Ruling imminent on Malaysia refugee deal
The future of Australia's refugee swap deal with Malaysia is set to be decided in the High Court today. The plan has been stalled by a High Court challenge from two asylum seekers at Christmas Island.
Lawyers for the pair argue Australia could be breaching its international obligations because it cannot guarantee the rights of refugees sent to Malaysia which has not signed the international convention on refugees.
But the Government says it has legally declared Malaysia a suitable place to send asylum seekers after a proper examination of the practical realities there.
The court has also been asked to rule on whether the Immigration Minister as guardian has a particular obligation not to relocate one of the asylum seekers who is only 16.
Five boats carrying a total of 335 men, women and children have arrived on Christmas Island since the Malaysia deal came into effect.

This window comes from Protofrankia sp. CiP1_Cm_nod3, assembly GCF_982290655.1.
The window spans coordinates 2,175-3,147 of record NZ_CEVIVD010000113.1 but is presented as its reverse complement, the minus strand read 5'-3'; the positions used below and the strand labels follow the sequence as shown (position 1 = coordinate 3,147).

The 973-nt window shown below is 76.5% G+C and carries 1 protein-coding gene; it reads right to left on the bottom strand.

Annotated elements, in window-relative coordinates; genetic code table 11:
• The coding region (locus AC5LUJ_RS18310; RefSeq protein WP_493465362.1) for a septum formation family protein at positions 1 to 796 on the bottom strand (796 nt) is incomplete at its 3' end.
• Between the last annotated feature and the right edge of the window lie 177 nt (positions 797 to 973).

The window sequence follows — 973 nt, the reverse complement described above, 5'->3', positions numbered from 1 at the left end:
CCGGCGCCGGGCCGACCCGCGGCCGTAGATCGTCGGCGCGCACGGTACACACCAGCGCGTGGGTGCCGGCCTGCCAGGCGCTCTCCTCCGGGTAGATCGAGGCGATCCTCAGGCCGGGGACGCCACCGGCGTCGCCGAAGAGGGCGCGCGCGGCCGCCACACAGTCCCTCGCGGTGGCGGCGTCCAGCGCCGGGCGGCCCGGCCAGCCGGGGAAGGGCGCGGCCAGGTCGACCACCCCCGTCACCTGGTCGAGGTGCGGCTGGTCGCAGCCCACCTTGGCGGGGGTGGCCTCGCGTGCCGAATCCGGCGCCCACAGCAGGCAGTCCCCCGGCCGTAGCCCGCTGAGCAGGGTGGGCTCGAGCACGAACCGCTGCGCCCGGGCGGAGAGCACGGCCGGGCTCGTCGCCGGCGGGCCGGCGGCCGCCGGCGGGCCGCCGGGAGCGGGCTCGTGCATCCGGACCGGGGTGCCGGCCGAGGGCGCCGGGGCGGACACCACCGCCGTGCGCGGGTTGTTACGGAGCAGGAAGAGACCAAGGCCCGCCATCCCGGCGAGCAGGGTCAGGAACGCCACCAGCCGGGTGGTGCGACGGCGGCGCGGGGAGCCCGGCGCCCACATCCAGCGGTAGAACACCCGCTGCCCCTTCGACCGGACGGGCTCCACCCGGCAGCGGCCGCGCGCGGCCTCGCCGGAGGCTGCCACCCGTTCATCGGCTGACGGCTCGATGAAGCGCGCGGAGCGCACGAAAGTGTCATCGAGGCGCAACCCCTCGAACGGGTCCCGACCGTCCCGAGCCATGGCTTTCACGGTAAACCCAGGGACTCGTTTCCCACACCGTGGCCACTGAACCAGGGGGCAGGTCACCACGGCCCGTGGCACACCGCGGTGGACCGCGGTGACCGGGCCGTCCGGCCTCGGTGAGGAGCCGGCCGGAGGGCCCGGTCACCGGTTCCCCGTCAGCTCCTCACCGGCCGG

The Immigration Department has confirmed there are 57 unaccompanied minors among them.
If the court rules in favour of the Government, it could be several days before the first group of asylum seekers is deported.
The Government's charter plane has not yet arrived, nor have the Federal Police officers who would escort the asylum seekers to Malaysia.
Will the High Court be pro active and set the tone as far as the Australian refugee policy is concerned or will it be legalistic and endorse the supremacy of Parliament. Chances are that the current make up of the Court will endorse the status quo and rule on strict legal grounds; that the Minister has under the Migration Act the authority to accept or reject who ever he likes.